commentary: An Exhortation for Young Adults
When I Was Young
John W. Ritenbaugh
Given 15-Mar-14; 10 minutes
This commentary was brought forth by four elements. One is the impact of the series of sermons that I've been going through in Ecclesiastes for what seems like forever. In all my years of preaching, I have never had a serious study of a particular book have such a sobering and practical impact on me. What has impacted me most strongly is that even though Solomon never uses the phrase (even one time), his writing shows very strongly that "everything matters." Not everything matters, though, to the same degree. But what happens, and our response to what happens, matter.
The second element is the death from cancer—specifically, non-Hodgkin's lymphoma—of Amanda Allen. Although I never had a great deal of contact with her, I have had a small amount, and have known her since she was a young child. Amanda was 29. The non-Hodgkin variety, which promotes the degeneration of the lymph system, is exactly the same variety our daughter, Carol, died of, and Amanda went through almost the same cycle of health degeneration as Carol.
The third element is that we have such a fine group of young people here, especially our young adults. It seems now, anyway, that one is getting married every other week or so. That's wonderful, as they fall in love, thus setting the course of their lives together.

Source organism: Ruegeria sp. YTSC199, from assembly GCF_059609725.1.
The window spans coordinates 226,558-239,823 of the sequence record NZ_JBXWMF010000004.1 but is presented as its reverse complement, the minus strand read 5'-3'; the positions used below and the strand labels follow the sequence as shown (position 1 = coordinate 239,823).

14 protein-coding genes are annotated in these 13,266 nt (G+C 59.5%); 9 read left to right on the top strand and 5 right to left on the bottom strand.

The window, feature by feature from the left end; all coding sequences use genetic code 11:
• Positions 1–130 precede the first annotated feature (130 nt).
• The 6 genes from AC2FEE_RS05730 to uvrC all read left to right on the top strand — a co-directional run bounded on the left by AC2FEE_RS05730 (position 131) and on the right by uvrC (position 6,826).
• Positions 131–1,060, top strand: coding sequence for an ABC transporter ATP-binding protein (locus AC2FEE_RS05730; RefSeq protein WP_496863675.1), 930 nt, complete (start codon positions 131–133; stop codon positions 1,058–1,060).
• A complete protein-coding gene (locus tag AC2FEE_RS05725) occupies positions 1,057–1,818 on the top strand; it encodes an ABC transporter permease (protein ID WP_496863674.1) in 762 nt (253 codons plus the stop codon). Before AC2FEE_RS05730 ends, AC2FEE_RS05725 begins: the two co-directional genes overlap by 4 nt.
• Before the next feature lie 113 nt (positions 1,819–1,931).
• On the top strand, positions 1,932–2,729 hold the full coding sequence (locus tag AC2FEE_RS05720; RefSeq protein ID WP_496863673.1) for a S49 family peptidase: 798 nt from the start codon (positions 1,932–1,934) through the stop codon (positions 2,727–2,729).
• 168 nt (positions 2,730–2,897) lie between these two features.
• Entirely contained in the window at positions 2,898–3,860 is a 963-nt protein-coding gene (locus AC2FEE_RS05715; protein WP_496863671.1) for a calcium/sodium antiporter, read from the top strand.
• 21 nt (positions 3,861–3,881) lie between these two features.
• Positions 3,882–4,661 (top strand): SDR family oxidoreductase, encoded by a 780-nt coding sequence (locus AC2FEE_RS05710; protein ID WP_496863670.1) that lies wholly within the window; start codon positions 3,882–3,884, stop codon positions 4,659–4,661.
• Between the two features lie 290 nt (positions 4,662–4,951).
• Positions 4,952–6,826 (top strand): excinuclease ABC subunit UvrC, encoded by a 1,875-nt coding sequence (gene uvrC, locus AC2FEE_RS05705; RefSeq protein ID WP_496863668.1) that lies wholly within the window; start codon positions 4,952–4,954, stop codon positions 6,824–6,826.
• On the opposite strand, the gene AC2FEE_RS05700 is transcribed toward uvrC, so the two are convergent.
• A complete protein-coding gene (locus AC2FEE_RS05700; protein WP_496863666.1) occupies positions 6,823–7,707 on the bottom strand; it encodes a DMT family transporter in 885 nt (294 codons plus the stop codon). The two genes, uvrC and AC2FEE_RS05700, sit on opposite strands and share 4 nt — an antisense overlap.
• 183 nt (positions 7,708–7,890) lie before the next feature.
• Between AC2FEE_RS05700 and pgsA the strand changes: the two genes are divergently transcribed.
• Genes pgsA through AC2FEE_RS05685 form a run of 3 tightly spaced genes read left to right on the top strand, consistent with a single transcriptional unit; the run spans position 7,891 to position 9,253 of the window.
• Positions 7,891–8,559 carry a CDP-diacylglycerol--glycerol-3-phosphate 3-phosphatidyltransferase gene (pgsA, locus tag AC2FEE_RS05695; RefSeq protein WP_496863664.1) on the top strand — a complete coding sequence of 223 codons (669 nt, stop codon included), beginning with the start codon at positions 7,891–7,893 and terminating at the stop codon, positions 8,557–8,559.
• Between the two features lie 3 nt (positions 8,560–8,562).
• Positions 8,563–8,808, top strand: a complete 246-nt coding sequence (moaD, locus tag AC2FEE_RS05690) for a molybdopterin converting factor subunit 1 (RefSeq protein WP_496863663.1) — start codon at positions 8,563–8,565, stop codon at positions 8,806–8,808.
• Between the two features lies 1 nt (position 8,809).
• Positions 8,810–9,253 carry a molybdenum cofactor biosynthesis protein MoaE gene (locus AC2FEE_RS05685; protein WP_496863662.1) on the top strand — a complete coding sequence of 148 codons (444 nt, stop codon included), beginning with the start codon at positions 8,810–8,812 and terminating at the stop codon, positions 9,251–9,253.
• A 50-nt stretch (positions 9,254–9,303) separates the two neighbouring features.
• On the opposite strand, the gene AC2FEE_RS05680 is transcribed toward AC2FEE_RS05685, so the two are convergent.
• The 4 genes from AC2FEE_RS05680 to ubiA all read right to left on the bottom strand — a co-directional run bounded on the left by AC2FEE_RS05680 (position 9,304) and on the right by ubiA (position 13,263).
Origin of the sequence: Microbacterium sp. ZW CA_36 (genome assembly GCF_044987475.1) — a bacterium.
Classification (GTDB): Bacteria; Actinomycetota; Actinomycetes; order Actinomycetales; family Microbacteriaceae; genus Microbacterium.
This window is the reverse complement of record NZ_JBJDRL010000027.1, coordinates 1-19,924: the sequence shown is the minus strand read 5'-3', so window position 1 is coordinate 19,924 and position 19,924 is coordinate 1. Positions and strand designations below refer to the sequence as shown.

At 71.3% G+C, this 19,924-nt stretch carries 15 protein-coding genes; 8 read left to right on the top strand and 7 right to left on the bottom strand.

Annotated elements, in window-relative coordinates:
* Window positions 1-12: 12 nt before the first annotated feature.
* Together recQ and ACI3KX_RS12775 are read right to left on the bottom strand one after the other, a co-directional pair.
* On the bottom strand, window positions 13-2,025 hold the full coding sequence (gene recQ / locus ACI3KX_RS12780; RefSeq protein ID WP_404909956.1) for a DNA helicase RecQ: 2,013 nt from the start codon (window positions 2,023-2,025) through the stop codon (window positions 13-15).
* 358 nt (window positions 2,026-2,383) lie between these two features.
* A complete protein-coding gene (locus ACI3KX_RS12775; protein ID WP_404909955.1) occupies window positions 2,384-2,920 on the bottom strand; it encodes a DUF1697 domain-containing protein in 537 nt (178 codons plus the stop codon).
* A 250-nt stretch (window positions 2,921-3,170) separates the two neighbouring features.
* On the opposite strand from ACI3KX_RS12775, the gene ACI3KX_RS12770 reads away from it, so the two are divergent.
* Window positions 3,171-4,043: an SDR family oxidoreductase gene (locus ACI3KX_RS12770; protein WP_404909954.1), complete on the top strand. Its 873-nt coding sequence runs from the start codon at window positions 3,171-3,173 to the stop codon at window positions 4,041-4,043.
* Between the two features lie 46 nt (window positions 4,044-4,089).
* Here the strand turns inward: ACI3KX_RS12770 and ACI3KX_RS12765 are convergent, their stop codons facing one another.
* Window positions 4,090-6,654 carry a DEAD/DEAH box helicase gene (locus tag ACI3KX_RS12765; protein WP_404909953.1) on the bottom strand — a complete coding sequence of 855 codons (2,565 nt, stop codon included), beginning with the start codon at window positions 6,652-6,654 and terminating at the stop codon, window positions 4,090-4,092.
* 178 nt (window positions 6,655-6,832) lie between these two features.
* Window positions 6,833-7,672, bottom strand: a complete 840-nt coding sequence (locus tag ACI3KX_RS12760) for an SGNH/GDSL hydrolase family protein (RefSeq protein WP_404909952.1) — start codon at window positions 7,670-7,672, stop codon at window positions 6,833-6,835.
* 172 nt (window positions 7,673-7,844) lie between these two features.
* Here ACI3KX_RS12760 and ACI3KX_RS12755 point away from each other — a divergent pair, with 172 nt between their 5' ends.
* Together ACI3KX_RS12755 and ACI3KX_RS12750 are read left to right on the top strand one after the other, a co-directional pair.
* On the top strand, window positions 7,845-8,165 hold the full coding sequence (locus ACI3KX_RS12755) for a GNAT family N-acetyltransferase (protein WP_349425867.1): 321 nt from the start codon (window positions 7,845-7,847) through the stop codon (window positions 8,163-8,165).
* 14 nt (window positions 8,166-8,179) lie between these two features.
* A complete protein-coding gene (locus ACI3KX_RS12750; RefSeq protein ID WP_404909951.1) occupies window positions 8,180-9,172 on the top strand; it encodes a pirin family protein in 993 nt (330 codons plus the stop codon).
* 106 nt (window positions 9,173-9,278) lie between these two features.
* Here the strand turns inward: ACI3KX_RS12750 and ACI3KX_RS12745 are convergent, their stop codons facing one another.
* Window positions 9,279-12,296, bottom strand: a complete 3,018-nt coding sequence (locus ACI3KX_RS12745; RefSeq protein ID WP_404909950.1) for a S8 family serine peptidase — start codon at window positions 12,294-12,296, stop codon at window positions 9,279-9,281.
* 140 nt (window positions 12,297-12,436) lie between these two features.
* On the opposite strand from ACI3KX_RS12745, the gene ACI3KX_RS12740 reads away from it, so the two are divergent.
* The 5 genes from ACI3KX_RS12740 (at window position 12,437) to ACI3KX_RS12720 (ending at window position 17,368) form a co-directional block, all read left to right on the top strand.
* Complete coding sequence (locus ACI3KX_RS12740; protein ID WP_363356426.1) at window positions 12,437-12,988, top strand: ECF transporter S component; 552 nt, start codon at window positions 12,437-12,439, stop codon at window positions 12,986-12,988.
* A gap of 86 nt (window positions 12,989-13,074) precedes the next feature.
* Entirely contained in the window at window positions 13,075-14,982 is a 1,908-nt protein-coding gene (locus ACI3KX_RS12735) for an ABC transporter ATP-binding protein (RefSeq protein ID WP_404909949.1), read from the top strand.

The fourth element is a song that I remembered from back in the 1960s. This song is, I believe, the most recorded song in the history of recorded music, probably because of the Beatles' version of it. But the Beatles' version, according to John Ritenbaugh, cannot hold a candle to many other men and women who recorded it. It seems to me to be a man's song, and the version that I like best was made by Matt Monro. Like the Beatles, Matt was a Brit. He was a very good-looking man, and he was seemingly blessed to have been given a voice made for singing love ballots. But this song is not a love ballad. It's a lamentation. Interestingly, Monro, too, died at a fairly young age of cancer—liver cancer. The lyrics were the product of three men combining their talents for remembering their wasted youth. Listen carefully to the lyrics, especially you young people, because the lyrics concern an older person reflecting on a wasted life. Its title is, "Yesterday When I Was Young":
Yesterday when I was young
The taste of life was sweet as rain upon my tongue.
I teased at life as if it were a foolish game,
The way the evening breeze may tease a candle flame.
The thousand dreams I dreamed, the splendid things I planned
I'd always built to last on weak and shifting sand.
I lived by night and shunned the naked light of the day
And only now I see how the years ran away.
Yesterday when I was young
So many happy songs were waiting to be sung,
So many wild pleasures lay in store for me
And so much pain my dazzled eyes refused to see.
I ran so fast that time and youth at last ran out,
I never stopped to think what life was all about
And every conversation I can now recall